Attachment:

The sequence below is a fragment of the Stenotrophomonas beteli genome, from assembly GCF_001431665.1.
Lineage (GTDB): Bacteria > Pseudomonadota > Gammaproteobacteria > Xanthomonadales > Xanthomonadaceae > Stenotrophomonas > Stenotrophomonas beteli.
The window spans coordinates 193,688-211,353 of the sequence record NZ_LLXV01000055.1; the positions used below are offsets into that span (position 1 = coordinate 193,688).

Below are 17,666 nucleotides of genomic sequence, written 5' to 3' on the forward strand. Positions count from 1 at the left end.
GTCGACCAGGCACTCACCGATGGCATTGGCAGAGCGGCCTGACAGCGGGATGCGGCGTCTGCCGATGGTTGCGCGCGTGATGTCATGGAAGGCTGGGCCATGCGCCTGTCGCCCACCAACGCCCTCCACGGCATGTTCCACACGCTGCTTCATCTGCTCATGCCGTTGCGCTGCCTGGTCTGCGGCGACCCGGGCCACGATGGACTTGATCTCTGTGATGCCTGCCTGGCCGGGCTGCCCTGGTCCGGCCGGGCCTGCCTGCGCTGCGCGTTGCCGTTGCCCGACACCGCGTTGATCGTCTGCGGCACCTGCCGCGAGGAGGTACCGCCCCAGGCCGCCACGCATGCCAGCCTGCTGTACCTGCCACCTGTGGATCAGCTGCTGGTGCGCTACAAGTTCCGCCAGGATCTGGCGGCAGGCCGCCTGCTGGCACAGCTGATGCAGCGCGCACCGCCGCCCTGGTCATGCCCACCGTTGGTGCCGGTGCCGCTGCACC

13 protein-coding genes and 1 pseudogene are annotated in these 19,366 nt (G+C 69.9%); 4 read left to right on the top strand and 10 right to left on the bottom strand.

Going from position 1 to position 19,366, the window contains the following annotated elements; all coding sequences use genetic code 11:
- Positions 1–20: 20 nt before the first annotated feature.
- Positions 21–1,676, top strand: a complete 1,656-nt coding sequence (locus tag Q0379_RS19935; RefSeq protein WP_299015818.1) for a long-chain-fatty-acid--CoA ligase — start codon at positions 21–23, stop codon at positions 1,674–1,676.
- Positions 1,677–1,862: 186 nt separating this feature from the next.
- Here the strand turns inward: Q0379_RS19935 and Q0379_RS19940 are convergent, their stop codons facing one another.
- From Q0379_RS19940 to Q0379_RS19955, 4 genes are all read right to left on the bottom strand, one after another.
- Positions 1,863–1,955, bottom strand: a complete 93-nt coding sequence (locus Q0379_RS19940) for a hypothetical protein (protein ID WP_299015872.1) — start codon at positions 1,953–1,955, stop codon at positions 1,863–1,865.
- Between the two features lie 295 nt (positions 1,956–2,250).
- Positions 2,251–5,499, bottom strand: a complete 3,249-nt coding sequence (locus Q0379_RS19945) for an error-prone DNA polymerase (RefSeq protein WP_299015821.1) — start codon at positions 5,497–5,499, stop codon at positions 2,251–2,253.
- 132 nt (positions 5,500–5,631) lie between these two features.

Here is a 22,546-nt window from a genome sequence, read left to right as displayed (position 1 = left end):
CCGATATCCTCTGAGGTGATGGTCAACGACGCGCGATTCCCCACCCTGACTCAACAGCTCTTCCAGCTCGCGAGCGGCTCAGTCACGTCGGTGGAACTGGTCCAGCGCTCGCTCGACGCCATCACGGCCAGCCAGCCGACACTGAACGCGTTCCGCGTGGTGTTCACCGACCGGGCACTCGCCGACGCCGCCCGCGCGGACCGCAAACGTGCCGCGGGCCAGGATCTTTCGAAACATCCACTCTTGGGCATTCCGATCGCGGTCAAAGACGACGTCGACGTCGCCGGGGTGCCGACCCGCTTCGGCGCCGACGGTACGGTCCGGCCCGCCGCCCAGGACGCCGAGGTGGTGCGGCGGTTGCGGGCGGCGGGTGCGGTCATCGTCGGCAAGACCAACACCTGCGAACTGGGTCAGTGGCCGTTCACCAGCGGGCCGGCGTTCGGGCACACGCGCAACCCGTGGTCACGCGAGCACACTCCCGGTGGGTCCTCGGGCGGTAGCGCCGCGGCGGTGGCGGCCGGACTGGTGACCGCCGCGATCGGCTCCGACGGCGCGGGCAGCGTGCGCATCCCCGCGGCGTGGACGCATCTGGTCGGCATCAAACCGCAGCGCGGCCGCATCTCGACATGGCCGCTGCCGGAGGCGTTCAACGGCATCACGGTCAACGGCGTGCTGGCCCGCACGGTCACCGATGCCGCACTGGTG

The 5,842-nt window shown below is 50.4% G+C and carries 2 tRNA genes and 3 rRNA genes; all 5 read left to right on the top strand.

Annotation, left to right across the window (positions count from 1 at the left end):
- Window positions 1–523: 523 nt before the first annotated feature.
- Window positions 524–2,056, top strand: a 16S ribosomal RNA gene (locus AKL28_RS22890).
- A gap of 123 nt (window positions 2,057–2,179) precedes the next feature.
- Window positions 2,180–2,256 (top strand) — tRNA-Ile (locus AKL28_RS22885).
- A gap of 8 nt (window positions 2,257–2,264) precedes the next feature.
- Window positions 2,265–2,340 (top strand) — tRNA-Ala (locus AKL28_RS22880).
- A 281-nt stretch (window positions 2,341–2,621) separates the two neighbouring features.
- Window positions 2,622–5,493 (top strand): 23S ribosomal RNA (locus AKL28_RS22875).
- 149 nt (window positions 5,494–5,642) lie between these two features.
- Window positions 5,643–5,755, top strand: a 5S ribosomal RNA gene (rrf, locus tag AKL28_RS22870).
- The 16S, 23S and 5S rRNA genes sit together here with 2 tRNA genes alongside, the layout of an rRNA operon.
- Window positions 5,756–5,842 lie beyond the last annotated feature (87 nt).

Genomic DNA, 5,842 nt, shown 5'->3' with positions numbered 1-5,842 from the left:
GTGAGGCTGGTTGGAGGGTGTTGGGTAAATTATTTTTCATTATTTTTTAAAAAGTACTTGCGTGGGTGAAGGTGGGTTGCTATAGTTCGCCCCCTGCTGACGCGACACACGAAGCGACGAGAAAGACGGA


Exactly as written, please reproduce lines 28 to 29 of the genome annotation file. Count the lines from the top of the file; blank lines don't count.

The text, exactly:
- Window positions 2,622–5,493 (top strand): 23S ribosomal RNA (locus AKL28_RS22875).
- 149 nt (window positions 5,494–5,642) lie between these two features.